If it feels like the United States has been delivering good (but not gangbusters) economic growth and solid stock market returns since 2009, it’s because it has been – at least relative to some other parts of the world. Europe has continued to struggle with GDP growth and cannot seem to fully shake its sovereign debt issues; Japan has experienced weak growth and lackluster inflation for years; Britain is taking the significant and potentially risky step of leaving the European Union; and Emerging Markets growth has slowed. In a world of political and economic uncertainty, the United States often feels like the best house on the investing block.
For those reasons – and because the US is arguably the largest and most diverse economy in the world – many investors prefer to keep their money close to home. In many ways it makes sense, and for the last few years it has likely been a beneficial strategy. But as Russ Koesterich of Blackrock (the largest money manager in the world1) smartly points out, “the tendency to invest close to home is understandable, [but] it may not be optimal,” adding that “US outperformance isn’t pre-ordained.”
The Best Performers Change from Year to Year
Koesterich has a valid point. Just looking at Emerging Markets as an example, you can see below that from 2003 – 2009 there was a streak of outperformance relative to other categories. Those strong years were enough to make Emerging Markets the 2nd best performing category from 2002 – 2016 (annualized), and aren’t long-term returns what matter the most?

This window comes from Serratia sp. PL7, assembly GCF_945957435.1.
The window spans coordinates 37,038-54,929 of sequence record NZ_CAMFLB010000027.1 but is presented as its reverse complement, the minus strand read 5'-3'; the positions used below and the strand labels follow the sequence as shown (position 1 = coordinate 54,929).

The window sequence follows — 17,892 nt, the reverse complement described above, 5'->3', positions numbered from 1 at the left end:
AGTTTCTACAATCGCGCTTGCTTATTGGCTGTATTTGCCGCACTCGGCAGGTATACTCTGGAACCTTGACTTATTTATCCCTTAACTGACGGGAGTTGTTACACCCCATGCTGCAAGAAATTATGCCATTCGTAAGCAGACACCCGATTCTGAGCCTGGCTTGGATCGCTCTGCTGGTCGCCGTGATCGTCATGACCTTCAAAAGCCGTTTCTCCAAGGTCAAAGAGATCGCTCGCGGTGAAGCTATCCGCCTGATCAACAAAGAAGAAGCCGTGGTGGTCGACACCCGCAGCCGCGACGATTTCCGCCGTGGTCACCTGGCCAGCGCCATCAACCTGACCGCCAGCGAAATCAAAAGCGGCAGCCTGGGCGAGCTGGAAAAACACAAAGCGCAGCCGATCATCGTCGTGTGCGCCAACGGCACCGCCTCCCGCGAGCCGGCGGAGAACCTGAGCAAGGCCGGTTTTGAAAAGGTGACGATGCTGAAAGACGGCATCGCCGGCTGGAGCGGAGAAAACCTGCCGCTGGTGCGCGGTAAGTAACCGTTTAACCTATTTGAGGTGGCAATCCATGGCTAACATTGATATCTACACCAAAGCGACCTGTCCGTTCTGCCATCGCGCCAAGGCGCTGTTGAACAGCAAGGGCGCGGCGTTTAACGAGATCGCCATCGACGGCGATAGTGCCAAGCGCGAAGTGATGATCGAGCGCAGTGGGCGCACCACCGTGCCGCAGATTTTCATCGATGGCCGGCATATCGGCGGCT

Using International Diversification as a Tool to Reduce Risk
Performance is not the only reason it could make sense for investors to diversify portfolios internationally. There is also the potential benefit of reducing the overall risk in your portfolio by investing in non-correlated assets. Blackrock underscores this idea as well, in stating that “owning a portfolio solely focused on the United States may lead to sub-optimal risk-adjusted returns. In other words, investors may be taking on risk that could otherwise be managed with diversification.” While diversification does not guarantee profit or protect against loss in declining markets, international investing can be an important component of a well-diversified portfolio.
As you can see below, a more-diversified portfolio delivered better returns with similar risk than a less-diversified portfolio:
Valuations Suggest that Stocks May be Cheaper Abroad
With US stocks on a strong run over the last few years, valuations have risen above 25-year averages. This does not necessarily mean that stocks are currently overvalued or too expensive. What it does mean, however, is that foreign stocks are cheaper historically than their US counterparts. Could this mean more opportunity for foreign ahead?
Ask a Wealth Manager about International Investment Strategies
If you’re unsure of whether your portfolio is allocated abroad or if investing internationally is even right for you, just call one of our Wealth Managers today. We can analyze your portfolio holdings to show you what international exposure you have currently, and what we might do differently to make your portfolio more diversified. Call us now at 1-800-541-7774 or start a conversation over email at email@example.com.
1. Based on $5.1 trillion in AUM as of 12/31/16